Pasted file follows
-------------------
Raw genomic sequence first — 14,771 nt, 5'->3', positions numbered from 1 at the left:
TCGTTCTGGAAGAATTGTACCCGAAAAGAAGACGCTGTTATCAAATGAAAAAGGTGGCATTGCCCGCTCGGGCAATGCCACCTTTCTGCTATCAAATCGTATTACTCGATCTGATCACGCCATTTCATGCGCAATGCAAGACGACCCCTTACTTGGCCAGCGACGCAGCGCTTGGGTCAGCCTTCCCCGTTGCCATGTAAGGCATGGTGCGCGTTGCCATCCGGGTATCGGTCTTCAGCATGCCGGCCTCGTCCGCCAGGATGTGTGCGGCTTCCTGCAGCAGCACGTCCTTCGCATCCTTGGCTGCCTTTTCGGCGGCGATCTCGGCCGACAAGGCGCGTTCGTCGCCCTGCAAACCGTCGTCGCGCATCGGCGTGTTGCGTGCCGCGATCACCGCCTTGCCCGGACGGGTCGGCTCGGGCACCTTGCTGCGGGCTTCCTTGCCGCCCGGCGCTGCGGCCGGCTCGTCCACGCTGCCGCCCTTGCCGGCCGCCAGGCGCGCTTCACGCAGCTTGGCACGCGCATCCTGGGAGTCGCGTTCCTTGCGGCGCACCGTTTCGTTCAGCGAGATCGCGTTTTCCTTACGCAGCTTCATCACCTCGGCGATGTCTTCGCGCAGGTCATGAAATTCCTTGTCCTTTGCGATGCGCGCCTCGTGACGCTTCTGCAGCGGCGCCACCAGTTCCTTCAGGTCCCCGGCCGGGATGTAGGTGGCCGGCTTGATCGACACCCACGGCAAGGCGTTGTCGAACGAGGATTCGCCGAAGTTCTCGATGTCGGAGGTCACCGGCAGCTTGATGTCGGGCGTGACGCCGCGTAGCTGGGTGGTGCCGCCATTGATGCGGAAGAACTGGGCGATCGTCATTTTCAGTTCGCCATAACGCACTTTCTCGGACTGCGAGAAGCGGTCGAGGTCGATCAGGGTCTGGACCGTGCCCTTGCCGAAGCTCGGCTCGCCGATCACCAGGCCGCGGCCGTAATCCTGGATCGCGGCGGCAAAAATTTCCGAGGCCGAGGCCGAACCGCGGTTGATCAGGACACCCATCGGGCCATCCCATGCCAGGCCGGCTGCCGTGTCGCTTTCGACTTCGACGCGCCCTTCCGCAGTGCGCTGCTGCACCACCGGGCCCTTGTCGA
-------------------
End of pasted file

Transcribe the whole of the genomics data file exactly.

Raw genomic sequence first — 14,771 nt, 5'->3', positions numbered from 1 at the left:
TCGTTCTGGAAGAATTGTACCCGAAAAGAAGACGCTGTTATCAAATGAAAAAGGTGGCATTGCCCGCTCGGGCAATGCCACCTTTCTGCTATCAAATCGTATTACTCGATCTGATCACGCCATTTCATGCGCAATGCAAGACGACCCCTTACTTGGCCAGCGACGCAGCGCTTGGGTCAGCCTTCCCCGTTGCCATGTAAGGCATGGTGCGCGTTGCCATCCGGGTATCGGTCTTCAGCATGCCGGCCTCGTCCGCCAGGATGTGTGCGGCTTCCTGCAGCAGCACGTCCTTCGCATCCTTGGCTGCCTTTTCGGCGGCGATCTCGGCCGACAAGGCGCGTTCGTCGCCCTGCAAACCGTCGTCGCGCATCGGCGTGTTGCGTGCCGCGATCACCGCCTTGCCCGGACGGGTCGGCTCGGGCACCTTGCTGCGGGCTTCCTTGCCGCCCGGCGCTGCGGCCGGCTCGTCCACGCTGCCGCCCTTGCCGGCCGCCAGGCGCGCTTCACGCAGCTTGGCACGCGCATCCTGGGAGTCGCGTTCCTTGCGGCGCACCGTTTCGTTCAGCGAGATCGCGTTTTCCTTACGCAGCTTCATCACCTCGGCGATGTCTTCGCGCAGGTCATGAAATTCCTTGTCCTTTGCGATGCGCGCCTCGTGACGCTTCTGCAGCGGCGCCACCAGTTCCTTCAGGTCCCCGGCCGGGATGTAGGTGGCCGGCTTGATCGACACCCACGGCAAGGCGTTGTCGAACGAGGATTCGCCGAAGTTCTCGATGTCGGAGGTCACCGGCAGCTTGATGTCGGGCGTGACGCCGCGTAGCTGGGTGGTGCCGCCATTGATGCGGAAGAACTGGGCGATCGTCATTTTCAGTTCGCCATAACGCACTTTCTCGGACTGCGAGAAGCGGTCGAGGTCGATCAGGGTCTGGACCGTGCCCTTGCCGAAGCTCGGCTCGCCGATCACCAGGCCGCGGCCGTAATCCTGGATCGCGGCGGCAAAAATTTCCGAGGCCGAGGCCGAACCGCGGTTGATCAGGACACCCATCGGGCCATCCCATGCCAGGCCGGCTGCCGTGTCGCTTTCGACTTCGACGCGCCCTTCCGCAGTGCGCTGCTGCACCACCGGGCCCTTGTCGA